The chronically homeless are people who have experienced more than a year of homelessness or several bouts of homelessness, and often have disabilities, mental health conditions, and other circumstances that make them vulnerable to unstable housing.
The report cites studies that estimate the cost per day of permanent or affordable housing at $28, compared to $32 per day at a shelter, and $87 dollars in a jail.
While the county’s 10-year plan, adopted in 2007, makes rapid rehousing of the chronically homeless a priority, there’s not nearly enough supply to meet demand, the report said.
If the county finds the funding to follow through with an existing plan to create 280 new permanent supportive housing beds, they would only be able to house a quarter to a third of all the chronically homeless in the county, which is estimated to be 4,452 people on any given night, according to the county’s 2015 point-in-time count. By the end of 2017, the county would need to add another 460 beds, for a total of 740, to meeting existing need, the report states.
Existing federal and state funding is only enough to maintain the current stock of transitional and permanent supportive housing, with federal funds growing by an average of 5 percent a year, according to the report.
As a result, the county tends to push homeless people out of transitional housing beds and use those funds for permanent housing, or push out people who don’t fit the definition of chronic homelessness, according to the report.
The ACLU estimates that shifting the $2.3 million currently dedicated to transitional housing to pay for permanent supportive housing would only pay for 100 additional beds.
They estimate the county would need to generate an additional $10.9 million annually to permanently house the chronically homeless population. It would cost $43.9 million annually to house the 90 percent of homeless who don’t meet the criteria for chronic homelessness.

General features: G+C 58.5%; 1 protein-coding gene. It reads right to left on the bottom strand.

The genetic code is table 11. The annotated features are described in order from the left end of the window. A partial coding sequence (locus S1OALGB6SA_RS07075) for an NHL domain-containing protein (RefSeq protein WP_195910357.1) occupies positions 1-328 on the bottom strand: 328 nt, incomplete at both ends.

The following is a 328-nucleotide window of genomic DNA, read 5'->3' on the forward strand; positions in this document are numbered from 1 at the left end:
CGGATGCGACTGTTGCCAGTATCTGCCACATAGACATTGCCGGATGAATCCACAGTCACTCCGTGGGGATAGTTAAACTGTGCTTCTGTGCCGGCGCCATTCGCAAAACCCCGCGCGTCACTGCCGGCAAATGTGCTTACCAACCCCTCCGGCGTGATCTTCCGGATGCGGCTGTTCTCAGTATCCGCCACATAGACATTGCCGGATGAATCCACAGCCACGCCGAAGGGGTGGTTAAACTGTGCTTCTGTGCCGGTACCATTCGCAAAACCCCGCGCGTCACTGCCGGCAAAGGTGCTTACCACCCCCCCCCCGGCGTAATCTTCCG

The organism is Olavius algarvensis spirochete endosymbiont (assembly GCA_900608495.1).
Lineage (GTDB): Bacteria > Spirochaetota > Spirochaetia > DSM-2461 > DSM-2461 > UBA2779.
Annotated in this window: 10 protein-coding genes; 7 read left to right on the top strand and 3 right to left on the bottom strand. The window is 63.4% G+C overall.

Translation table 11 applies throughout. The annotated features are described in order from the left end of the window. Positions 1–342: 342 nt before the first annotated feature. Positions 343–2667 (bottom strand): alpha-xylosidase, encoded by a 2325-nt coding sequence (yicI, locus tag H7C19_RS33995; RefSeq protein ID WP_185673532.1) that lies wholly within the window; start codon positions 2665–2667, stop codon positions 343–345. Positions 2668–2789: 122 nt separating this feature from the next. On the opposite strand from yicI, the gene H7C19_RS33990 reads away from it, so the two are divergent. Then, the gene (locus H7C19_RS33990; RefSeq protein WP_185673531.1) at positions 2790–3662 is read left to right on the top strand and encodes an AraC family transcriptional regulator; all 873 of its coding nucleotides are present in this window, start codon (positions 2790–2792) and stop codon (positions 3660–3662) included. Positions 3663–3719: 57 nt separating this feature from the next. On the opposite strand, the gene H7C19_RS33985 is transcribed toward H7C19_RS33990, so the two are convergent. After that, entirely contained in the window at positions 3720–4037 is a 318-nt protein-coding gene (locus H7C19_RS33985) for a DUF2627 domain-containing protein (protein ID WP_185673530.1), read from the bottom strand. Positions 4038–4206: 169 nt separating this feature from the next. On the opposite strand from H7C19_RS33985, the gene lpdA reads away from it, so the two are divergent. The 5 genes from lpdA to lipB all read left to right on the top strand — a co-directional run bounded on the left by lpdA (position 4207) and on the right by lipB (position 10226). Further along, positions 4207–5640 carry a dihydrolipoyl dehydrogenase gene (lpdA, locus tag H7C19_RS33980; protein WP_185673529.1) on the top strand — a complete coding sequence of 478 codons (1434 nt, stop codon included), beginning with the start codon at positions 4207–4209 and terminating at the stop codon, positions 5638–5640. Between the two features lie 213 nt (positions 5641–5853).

“Without the necessary funding commitment, the shelters will just become holding places for people experiencing homelessness,” Linda Lehnkering, a member of the Anaheim Poverty Task Force, told supervisors.
“Only 2 percent of the people in existing shelters currently exit to permanent supportive housing. A fifth cycle to other emergency temporary shelters. Seventy percent go back to the streets or another location,” Lehnkering said, citing the report.
The chronically homeless can wait years for a unit to become available, while those who don’t meet that definition – about 90 percent of the homeless population – are put on wait lists for affordable housing vouchers. Some wait lists are closed entirely, Garrow said.
Among the speakers Tuesday was Anna Mae Gonzalez, a 66-year-old woman with multiple disabilities who has been homeless for nine years. Gonzalez has appeared before the supervisors several times pleading for more action.
Gonzalez, who is known as “Mama Brizy” among Civic Center residents, said she applied for housing three years ago, but has yet to hear back. She is currently applying again for housing through the nonprofit Mercy House.
With a recent heart surgery and the death of some of her homeless friends over the past year, Gonzalez says she has fallen into a deep depression and can’t help but feel despair over whether help will arrive in time for many of her friends.
“I’m worried about [my friend], she gets so depressed,” Gonzalez said. It’s gotten really bad for me, I’m always worried who is going to die next.”
Now losing her memory and her eyesight, Gonzalez says what she misses the most about being indoors is the freedom to do things for herself.
“I miss all that, the cooking and the cleaning, even cleaning the bathroom,” Gonzalez said. “My family – the people on the street – they’re all invited to come when I have a home.”
Contact Thy Vo at email@example.com or follow her on Twitter @thyanhvo.